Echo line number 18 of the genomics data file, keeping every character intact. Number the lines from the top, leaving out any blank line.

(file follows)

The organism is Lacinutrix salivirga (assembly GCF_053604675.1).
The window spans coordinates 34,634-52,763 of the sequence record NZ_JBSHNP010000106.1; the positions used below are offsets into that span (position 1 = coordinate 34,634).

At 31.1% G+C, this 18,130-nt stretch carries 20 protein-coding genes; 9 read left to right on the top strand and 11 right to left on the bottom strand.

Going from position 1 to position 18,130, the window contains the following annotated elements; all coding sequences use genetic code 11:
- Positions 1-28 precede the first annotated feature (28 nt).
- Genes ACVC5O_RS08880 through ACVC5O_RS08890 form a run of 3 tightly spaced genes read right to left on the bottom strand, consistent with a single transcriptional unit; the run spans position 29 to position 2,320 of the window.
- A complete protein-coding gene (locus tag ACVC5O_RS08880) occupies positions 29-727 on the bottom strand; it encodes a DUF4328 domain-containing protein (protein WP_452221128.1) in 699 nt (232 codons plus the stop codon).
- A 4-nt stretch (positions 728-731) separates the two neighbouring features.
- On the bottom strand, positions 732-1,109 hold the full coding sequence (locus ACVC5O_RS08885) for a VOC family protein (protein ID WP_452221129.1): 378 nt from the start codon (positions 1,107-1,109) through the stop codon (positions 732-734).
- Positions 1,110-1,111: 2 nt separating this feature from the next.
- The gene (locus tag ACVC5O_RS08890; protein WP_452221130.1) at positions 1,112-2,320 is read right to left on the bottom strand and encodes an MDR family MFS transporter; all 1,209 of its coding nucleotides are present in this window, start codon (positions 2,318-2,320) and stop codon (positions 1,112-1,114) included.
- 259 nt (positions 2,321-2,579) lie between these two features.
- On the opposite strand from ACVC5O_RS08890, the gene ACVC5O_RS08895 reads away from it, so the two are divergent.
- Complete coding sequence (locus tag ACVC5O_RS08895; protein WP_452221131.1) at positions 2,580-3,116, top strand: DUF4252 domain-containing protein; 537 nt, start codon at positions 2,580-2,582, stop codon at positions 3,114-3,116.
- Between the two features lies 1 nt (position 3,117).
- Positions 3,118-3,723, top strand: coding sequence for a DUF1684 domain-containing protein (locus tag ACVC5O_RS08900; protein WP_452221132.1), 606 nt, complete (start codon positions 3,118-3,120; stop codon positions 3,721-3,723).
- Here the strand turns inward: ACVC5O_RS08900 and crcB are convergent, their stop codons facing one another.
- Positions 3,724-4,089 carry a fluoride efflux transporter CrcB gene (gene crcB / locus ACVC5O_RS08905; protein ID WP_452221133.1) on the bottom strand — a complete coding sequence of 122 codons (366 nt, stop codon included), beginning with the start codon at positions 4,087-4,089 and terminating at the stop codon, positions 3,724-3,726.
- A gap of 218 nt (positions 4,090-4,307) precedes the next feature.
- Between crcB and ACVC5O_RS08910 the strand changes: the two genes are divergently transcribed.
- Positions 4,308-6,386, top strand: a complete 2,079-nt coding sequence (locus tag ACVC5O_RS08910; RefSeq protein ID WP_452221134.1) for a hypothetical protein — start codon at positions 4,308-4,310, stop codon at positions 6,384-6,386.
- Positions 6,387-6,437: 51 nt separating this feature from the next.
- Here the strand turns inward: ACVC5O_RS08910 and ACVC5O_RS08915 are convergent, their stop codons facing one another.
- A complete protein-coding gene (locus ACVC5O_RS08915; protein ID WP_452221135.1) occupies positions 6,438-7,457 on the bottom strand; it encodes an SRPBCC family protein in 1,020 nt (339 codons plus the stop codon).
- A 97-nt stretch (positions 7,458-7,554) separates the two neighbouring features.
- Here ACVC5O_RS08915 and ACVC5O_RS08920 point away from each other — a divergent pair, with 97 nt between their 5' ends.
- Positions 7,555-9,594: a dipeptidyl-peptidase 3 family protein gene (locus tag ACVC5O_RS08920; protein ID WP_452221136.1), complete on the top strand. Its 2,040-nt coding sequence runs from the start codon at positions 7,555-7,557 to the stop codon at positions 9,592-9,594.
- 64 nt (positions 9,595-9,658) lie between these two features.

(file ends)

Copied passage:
- Positions 3,724-4,089 carry a fluoride efflux transporter CrcB gene (gene crcB / locus ACVC5O_RS08905; protein ID WP_452221133.1) on the bottom strand — a complete coding sequence of 122 codons (366 nt, stop codon included), beginning with the start codon at positions 4,087-4,089 and terminating at the stop codon, positions 3,724-3,726.